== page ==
Thank you for joining my session! The handout is here: bit.ly/ascdesports
Our public high school has been open for both in person instruction and eLearning since August, as we are in Florida and in person instruction was mandated by the governor’s executive order. In this model, students have chosen to either come to school traditionally, with the assurance of sanitization, distancing, and hygiene protocols, as well as the worry of occasional quarantine.
For our students who chose eLearning, they are still a part of our school and campus, taught by teachers from our school who may be teaching from home or from campus, following the same bell schedule as our on campus students. They log into our learning management system to check for attendance, live classes, or possibly guided instruction through virtual learning platforms.
Just as we have been observing our on campus teachers to give them support and feedback in their instruction, we also have the expectation that eLearning teachers have observations as well. I was honored to be able to observe eleven different teachers this year who have delivered their instruction live through eLearning, and these are the five truths I’ve found as I’ve learned along with them.
#1 Live instruction can be engaging
There’s a big assumption out there that our eLearning students are struggling due to lower quality instruction or standards in eLearning. Nothing could be further from the truth. It does take a teacher, a skilled professional, to make that instruction engaging, and I saw it repeatedly in my observations.
Every eLearning observation that I joined had students actively participating in discussion, sometimes verbally, but must often through non-verbal strategies. They were using strategies in the video chat feature, like waterfall, where students wait for a teachers cue to all simultaneously post, to get responses from all students, and then drawing out discussion from there. Lessons and activities were chunked, paced, and scaffolded, and often fun greetings awaited learners to arrive. Lessons ended on a rigorous note, with either a writing activity, a reflection, or some appropriate ending at the standard.
The larger issue I heard from the teachers was just getting students to attend. In the spring for the emergency eLearning, most students could just submit an assignment or two per week at their own leisure, with no live lessons or attendance expected. Since students now have to attend on the bell schedule, many of the failures in eLearning are students not attending, whether that has been due to a lack of communication about expectations.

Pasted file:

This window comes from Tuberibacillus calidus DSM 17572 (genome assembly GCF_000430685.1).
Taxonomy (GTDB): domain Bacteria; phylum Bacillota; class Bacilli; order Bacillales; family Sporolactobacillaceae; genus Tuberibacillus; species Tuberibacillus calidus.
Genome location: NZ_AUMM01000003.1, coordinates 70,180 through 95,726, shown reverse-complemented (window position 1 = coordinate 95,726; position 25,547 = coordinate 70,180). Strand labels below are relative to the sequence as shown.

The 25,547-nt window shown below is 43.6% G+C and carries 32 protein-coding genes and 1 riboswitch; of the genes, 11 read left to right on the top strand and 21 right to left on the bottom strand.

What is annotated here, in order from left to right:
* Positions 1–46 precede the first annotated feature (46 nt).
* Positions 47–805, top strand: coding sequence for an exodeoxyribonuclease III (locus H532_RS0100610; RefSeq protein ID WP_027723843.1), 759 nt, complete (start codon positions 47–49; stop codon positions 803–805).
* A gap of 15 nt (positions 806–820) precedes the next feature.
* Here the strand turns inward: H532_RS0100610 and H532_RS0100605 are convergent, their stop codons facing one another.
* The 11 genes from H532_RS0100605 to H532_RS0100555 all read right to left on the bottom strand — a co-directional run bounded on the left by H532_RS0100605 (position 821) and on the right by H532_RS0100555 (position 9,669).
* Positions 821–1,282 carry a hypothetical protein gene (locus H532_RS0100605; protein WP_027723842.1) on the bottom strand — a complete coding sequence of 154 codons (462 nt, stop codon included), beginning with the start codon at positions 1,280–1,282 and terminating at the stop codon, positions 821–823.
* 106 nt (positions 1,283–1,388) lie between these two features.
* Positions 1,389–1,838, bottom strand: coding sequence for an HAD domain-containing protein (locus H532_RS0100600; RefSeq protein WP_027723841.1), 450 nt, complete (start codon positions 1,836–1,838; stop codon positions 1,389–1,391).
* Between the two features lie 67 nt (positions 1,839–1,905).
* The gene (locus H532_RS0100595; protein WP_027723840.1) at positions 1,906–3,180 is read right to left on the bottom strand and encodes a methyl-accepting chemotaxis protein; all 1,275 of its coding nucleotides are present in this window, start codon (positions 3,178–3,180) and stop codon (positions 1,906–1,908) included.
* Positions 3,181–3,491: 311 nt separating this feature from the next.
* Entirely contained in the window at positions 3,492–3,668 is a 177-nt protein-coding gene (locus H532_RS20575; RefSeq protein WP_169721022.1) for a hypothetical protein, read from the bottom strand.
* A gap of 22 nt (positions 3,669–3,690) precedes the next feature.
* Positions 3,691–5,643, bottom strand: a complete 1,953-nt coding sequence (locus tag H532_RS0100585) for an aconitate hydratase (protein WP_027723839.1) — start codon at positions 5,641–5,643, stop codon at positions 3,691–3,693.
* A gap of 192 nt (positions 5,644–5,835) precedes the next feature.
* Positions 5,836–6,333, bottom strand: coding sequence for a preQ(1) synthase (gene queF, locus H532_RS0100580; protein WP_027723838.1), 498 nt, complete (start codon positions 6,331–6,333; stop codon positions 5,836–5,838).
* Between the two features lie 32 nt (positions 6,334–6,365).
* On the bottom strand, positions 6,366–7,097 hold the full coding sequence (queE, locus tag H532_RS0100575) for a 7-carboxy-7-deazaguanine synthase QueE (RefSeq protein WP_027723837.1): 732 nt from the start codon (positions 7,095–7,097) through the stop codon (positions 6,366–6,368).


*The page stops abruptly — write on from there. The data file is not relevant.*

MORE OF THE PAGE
Some students have even appeared on their class video chats from their day jobs, whether from the belief that eLearning would not have as rigorous of participation expectation, or whether out of genuine economic need for families during this crisis. As we have just started the second semester, a new executive order from the governor has gone into place where we need written communication from families to keep a failing student in eLearning. At this point, most of our students have returned, with mostly our successful eLearners left in these engaging environments to learn.
#2 Student-Teacher relationships are deeper than ever
This is an interesting observation as I’ve been in classes: though you’d expect only seeing a person on a screen to be detaching, it has actually given an incredible opportunity for students. Students now communicate with teachers using the tools and on the terms that they are used to communicating with their peers, so they seem to be able to convey themselves more openly and honestly to their teachers. They can essentially text their teachers via the learning management system anytime of day or night and be more open in their interactions through the virtual platform.